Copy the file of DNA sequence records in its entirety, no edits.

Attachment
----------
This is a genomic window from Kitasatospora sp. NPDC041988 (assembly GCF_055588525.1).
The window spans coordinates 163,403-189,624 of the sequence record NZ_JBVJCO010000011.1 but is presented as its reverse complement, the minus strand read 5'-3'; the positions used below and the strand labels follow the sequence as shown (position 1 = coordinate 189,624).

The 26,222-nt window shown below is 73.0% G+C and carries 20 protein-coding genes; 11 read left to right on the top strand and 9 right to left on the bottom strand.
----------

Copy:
This is a genomic window from Kitasatospora sp. NPDC041988 (assembly GCF_055588525.1).
The window spans coordinates 163,403-189,624 of the sequence record NZ_JBVJCO010000011.1 but is presented as its reverse complement, the minus strand read 5'-3'; the positions used below and the strand labels follow the sequence as shown (position 1 = coordinate 189,624).

The 26,222-nt window shown below is 73.0% G+C and carries 20 protein-coding genes; 11 read left to right on the top strand and 9 right to left on the bottom strand.